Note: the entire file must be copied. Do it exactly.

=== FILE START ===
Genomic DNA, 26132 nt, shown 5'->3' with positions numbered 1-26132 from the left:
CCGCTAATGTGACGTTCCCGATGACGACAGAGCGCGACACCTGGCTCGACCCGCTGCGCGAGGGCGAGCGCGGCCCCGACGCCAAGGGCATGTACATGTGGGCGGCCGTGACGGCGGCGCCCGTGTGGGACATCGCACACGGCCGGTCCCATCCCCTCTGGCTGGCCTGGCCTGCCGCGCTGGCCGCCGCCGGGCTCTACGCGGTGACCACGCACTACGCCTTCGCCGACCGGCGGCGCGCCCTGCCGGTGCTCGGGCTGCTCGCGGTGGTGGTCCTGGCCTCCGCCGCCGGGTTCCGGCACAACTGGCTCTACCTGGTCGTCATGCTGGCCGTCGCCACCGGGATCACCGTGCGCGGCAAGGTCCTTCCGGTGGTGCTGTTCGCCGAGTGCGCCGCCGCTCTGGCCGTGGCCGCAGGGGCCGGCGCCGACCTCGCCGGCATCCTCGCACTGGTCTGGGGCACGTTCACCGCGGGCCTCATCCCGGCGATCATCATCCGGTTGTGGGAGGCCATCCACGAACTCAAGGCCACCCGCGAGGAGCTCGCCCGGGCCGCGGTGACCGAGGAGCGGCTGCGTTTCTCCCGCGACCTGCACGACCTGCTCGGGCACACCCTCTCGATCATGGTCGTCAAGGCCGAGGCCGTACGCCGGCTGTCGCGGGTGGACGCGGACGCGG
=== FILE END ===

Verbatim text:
Genomic DNA, 26132 nt, shown 5'->3' with positions numbered 1-26132 from the left:
CCGCTAATGTGACGTTCCCGATGACGACAGAGCGCGACACCTGGCTCGACCCGCTGCGCGAGGGCGAGCGCGGCCCCGACGCCAAGGGCATGTACATGTGGGCGGCCGTGACGGCGGCGCCCGTGTGGGACATCGCACACGGCCGGTCCCATCCCCTCTGGCTGGCCTGGCCTGCCGCGCTGGCCGCCGCCGGGCTCTACGCGGTGACCACGCACTACGCCTTCGCCGACCGGCGGCGCGCCCTGCCGGTGCTCGGGCTGCTCGCGGTGGTGGTCCTGGCCTCCGCCGCCGGGTTCCGGCACAACTGGCTCTACCTGGTCGTCATGCTGGCCGTCGCCACCGGGATCACCGTGCGCGGCAAGGTCCTTCCGGTGGTGCTGTTCGCCGAGTGCGCCGCCGCTCTGGCCGTGGCCGCAGGGGCCGGCGCCGACCTCGCCGGCATCCTCGCACTGGTCTGGGGCACGTTCACCGCGGGCCTCATCCCGGCGATCATCATCCGGTTGTGGGAGGCCATCCACGAACTCAAGGCCACCCGCGAGGAGCTCGCCCGGGCCGCGGTGACCGAGGAGCGGCTGCGTTTCTCCCGCGACCTGCACGACCTGCTCGGGCACACCCTCTCGATCATGGTCGTCAAGGCCGAGGCCGTACGCCGGCTGTCGCGGGTGGACGCGGACGCGG